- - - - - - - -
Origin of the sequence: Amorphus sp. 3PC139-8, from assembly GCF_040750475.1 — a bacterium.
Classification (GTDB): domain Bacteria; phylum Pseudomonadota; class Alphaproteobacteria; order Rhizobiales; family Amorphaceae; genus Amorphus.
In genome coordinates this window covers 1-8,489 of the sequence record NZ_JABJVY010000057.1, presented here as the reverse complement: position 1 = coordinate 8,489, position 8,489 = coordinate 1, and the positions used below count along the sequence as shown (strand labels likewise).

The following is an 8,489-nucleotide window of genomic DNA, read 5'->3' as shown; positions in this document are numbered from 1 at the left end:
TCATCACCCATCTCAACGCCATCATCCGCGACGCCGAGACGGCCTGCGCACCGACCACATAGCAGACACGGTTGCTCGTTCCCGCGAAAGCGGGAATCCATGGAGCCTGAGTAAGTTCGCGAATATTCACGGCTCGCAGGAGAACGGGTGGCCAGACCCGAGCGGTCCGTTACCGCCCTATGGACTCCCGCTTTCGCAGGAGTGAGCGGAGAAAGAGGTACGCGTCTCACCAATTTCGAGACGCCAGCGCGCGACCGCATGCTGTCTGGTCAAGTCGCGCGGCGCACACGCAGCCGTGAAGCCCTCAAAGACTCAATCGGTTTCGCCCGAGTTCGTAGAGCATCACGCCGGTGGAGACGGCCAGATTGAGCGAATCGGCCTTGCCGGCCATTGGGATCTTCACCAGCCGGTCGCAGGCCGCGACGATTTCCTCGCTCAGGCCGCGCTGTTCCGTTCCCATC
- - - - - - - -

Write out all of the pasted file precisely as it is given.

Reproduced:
Origin of the sequence: Amorphus sp. 3PC139-8, from assembly GCF_040750475.1 — a bacterium.
Classification (GTDB): domain Bacteria; phylum Pseudomonadota; class Alphaproteobacteria; order Rhizobiales; family Amorphaceae; genus Amorphus.
In genome coordinates this window covers 1-8,489 of the sequence record NZ_JABJVY010000057.1, presented here as the reverse complement: position 1 = coordinate 8,489, position 8,489 = coordinate 1, and the positions used below count along the sequence as shown (strand labels likewise).

The following is an 8,489-nucleotide window of genomic DNA, read 5'->3' as shown; positions in this document are numbered from 1 at the left end:
TCATCACCCATCTCAACGCCATCATCCGCGACGCCGAGACGGCCTGCGCACCGACCACATAGCAGACACGGTTGCTCGTTCCCGCGAAAGCGGGAATCCATGGAGCCTGAGTAAGTTCGCGAATATTCACGGCTCGCAGGAGAACGGGTGGCCAGACCCGAGCGGTCCGTTACCGCCCTATGGACTCCCGCTTTCGCAGGAGTGAGCGGAGAAAGAGGTACGCGTCTCACCAATTTCGAGACGCCAGCGCGCGACCGCATGCTGTCTGGTCAAGTCGCGCGGCGCACACGCAGCCGTGAAGCCCTCAAAGACTCAATCGGTTTCGCCCGAGTTCGTAGAGCATCACGCCGGTGGAGACGGCCAGATTGAGCGAATCGGCCTTGCCGGCCATTGGGATCTTCACCAGCCGGTCGCAGGCCGCGACGATTTCCTCGCTCAGGCCGCGCTGTTCCGTTCCCATC